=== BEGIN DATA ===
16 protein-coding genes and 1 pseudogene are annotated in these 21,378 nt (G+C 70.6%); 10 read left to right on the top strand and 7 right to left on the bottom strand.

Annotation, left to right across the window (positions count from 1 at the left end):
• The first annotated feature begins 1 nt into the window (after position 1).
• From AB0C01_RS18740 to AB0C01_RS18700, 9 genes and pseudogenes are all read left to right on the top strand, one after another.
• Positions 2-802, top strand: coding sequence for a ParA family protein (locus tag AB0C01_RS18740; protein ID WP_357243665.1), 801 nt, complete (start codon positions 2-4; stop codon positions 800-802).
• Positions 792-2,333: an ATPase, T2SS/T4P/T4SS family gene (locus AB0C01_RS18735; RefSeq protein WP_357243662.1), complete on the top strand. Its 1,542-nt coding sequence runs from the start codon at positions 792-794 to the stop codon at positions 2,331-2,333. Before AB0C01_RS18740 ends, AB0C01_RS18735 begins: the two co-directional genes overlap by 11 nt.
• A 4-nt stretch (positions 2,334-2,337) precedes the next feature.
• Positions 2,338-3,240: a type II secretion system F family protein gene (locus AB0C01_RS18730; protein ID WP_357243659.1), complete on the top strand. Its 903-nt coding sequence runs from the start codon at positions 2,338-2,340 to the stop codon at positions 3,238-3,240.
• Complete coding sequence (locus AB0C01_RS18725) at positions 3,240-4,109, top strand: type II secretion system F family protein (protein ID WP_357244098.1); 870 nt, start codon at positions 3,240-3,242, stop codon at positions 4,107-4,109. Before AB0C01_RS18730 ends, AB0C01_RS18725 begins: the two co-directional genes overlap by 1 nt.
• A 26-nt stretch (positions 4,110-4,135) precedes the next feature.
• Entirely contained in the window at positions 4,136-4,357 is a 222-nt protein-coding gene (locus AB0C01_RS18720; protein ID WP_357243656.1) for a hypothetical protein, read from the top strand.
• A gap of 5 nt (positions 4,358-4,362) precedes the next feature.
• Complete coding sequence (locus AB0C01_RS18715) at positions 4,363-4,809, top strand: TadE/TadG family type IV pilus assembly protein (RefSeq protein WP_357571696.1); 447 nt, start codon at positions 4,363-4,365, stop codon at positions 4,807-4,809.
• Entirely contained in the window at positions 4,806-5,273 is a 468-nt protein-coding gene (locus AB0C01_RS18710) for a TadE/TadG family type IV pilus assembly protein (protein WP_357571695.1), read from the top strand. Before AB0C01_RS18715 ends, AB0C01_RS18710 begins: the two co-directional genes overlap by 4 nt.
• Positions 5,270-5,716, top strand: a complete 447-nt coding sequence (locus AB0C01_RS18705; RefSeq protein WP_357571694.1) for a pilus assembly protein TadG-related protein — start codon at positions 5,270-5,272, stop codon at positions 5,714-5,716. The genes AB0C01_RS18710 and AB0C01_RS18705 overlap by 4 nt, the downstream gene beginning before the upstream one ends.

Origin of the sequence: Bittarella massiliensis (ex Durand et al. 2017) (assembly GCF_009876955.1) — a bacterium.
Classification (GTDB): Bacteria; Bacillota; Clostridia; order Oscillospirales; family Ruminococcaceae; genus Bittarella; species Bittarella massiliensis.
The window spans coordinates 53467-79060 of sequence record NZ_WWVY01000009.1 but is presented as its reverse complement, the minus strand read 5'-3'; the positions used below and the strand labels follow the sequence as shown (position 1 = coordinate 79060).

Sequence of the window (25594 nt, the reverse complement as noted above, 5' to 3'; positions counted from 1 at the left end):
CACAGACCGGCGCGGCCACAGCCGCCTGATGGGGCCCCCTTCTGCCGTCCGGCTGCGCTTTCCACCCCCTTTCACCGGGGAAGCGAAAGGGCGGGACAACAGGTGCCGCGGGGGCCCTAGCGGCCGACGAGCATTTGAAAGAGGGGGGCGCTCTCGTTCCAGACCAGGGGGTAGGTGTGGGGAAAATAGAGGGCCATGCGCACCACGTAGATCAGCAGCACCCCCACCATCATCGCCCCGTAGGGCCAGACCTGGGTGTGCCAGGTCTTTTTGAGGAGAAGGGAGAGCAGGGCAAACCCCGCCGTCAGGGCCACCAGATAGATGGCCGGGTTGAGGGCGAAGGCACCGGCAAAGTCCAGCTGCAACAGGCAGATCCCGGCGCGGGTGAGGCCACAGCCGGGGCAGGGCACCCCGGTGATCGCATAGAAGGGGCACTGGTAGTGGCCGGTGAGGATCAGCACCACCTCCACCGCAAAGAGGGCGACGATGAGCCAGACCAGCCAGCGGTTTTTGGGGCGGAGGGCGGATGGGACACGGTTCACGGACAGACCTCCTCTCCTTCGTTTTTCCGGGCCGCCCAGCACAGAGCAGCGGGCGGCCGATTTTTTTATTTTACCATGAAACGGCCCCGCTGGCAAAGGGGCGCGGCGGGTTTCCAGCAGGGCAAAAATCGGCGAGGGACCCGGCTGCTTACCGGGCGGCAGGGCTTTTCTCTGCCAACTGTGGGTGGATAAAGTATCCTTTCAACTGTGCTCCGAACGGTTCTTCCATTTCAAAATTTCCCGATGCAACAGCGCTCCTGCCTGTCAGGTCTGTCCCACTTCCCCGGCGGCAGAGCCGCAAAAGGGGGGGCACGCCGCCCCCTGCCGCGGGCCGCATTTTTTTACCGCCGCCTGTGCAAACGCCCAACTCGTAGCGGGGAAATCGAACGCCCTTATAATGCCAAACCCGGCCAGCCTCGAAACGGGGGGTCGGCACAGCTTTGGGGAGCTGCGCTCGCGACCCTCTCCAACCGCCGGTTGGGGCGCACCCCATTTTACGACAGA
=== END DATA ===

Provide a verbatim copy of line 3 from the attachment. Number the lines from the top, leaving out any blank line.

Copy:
• The first annotated feature begins 1 nt into the window (after position 1).